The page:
How do you know that you are reaching your whole community?

The thing I probably need to say here first is to talk a little bit more about my definition of “community”. It can mean many things but here I am talking about the entirety of the community that is encompassed in our mission and vision as an organisation.

In my professional role, our vision is for “our city to be a vibrant, creative community where everyone who wants to participate in the arts, can”. So our community is our whole city.

Even though we might break it down and start to target individual sections of our community (perhaps seeking to create more equity in opportunities for participation), they all feed into our audience of the community as a whole.

If we focused all our efforts on one group we wouldn’t be doing what we are supposed to - but we can learn a lot from the existing makeup of our organisation. From this we can see the gaps, and perhaps start to understand the impacts on this both in equal availability of opportunity for our community, but also in our sustainability as a whole.

Someone who attended one of our events recently said  “it is great to see so many young people here!”, and it is. However the fuller picture is that it is great to see so many young people joining our existing community. Our current user base has large representations of young families, and those aged 60+. The trick is to bring in additional users, without alienating the existing database - building togetherness.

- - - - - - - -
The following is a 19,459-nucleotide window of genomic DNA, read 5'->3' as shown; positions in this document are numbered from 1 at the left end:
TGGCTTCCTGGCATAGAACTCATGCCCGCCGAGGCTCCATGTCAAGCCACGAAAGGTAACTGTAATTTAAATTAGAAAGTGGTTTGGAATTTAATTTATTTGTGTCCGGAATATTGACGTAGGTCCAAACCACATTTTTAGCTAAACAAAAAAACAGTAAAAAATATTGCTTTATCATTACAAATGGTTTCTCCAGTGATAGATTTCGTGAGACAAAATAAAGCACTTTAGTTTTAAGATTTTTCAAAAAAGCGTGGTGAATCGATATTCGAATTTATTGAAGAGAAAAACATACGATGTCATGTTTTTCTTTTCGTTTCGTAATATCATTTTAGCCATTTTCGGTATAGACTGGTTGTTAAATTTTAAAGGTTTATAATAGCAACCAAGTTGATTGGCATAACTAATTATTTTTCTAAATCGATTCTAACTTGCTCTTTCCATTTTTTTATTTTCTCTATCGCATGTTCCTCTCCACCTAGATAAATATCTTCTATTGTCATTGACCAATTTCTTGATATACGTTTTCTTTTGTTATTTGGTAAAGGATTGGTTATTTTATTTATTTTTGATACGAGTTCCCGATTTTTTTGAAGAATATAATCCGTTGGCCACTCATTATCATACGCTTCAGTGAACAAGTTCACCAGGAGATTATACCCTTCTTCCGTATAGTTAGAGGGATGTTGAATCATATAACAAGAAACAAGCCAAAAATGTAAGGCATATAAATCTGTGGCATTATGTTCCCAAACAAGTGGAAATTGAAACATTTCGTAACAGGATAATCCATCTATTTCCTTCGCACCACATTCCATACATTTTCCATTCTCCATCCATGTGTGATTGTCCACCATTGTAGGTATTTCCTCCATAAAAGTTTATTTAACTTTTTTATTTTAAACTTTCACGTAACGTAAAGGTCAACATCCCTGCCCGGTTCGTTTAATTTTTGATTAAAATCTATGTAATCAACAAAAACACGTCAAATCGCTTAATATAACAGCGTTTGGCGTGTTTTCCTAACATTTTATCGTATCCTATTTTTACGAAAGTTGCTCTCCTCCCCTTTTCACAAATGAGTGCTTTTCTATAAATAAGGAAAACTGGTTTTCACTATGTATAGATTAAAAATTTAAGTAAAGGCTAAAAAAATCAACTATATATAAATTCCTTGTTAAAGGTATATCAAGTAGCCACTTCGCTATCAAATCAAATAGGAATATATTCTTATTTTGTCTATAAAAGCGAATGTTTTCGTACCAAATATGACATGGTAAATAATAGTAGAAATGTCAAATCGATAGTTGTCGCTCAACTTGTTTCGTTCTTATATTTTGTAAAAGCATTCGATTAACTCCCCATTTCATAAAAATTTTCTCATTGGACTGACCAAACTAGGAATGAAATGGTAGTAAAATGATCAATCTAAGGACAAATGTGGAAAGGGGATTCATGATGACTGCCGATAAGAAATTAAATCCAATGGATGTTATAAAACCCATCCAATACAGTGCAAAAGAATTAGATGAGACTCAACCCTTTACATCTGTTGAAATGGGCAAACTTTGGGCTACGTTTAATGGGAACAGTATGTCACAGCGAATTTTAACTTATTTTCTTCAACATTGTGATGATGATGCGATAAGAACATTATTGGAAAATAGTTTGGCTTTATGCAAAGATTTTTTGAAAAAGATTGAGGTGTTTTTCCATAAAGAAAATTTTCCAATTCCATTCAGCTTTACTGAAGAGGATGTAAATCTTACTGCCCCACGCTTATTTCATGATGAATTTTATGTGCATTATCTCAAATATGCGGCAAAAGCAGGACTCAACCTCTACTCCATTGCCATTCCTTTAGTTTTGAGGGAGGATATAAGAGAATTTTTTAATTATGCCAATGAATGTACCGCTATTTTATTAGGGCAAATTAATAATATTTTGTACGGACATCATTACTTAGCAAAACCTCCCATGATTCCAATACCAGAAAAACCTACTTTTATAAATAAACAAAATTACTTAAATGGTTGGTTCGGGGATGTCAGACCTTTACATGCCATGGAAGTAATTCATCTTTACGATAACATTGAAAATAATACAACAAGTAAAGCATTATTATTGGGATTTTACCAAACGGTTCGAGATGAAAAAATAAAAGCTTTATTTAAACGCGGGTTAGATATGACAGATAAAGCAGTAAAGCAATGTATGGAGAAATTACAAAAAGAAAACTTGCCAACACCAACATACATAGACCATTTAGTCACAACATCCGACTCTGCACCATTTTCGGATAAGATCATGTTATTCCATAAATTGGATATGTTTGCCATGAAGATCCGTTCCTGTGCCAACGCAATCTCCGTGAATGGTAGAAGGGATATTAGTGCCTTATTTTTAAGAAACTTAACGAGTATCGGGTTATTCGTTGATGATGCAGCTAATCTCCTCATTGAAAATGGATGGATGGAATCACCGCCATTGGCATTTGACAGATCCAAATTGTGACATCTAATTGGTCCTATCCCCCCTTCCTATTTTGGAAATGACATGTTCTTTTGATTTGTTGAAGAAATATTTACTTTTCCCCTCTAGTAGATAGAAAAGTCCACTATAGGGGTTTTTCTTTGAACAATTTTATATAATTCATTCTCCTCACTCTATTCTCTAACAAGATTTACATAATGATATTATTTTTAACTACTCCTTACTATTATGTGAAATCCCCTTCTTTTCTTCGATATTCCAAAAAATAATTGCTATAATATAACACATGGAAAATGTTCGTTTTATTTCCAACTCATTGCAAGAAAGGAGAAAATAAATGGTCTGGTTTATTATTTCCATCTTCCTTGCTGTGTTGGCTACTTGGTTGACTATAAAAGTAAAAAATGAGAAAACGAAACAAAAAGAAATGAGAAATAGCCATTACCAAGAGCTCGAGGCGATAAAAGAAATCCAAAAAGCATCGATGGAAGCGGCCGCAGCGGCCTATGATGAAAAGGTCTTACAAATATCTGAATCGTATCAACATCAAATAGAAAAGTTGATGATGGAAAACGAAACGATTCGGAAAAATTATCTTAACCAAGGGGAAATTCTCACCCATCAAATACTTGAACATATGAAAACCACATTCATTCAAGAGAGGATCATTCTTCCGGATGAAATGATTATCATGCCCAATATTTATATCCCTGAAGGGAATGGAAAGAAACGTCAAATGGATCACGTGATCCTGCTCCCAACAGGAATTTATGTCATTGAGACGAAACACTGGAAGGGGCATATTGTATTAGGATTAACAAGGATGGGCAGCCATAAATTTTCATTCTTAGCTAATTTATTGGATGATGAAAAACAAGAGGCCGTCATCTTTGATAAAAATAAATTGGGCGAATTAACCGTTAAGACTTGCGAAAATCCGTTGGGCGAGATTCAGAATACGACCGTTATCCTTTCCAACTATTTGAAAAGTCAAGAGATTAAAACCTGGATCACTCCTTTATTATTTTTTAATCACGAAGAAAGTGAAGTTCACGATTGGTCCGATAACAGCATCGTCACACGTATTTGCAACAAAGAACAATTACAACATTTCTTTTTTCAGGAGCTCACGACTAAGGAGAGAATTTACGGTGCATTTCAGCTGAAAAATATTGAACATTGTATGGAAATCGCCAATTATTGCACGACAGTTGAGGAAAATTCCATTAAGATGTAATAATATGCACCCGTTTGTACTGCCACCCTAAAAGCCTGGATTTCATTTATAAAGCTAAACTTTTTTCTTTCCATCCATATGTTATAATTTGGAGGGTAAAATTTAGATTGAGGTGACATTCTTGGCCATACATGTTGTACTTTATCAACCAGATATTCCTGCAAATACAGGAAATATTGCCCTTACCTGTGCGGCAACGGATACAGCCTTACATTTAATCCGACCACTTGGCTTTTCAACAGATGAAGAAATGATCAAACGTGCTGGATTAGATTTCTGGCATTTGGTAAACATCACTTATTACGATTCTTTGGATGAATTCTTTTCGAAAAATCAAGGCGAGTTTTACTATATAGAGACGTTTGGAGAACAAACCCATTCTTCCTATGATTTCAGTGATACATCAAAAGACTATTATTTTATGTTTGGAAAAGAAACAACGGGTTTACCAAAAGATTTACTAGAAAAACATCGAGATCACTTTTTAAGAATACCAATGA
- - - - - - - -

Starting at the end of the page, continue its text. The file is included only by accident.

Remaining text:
In theory this is so much easier than practice and I have really struggled myself at times to juggle these. The five lessons I have learnt in my attempts are as follows:

1/ Change is inevitable, and change is hard.

2/ Growth is change, and so growth is sometimes hard.

3/ The reality is that as community organisations, we have to have both grow and change to stay viable. Evolve or die.

4/ Most members of the public won’t understand the weight of reasoning behind new developments unless you take the time to talk to them. You also won’t ever be able to understand the weight of history and emotion that comes into member’s of the publics feelings if you don’t make the time to listen to them.

5/ No one is perfect. The most we can promise to do at the end of the day is to take risk often enough to make mistakes, and to learn as much as we can from those mistakes.

I guess for me my biggest challenge is that I really love our existing users, wholly and individually. However I also realise that we can love our existing user base to the detriment of our whole community. Inherently there are always gaps between what we want to achieve and what we are actually doing - and unless we actively seek to understand and bridge those gaps, we will never truly make the difference we want to.

What do you think?

-MB

MethodsMary-Beth Acres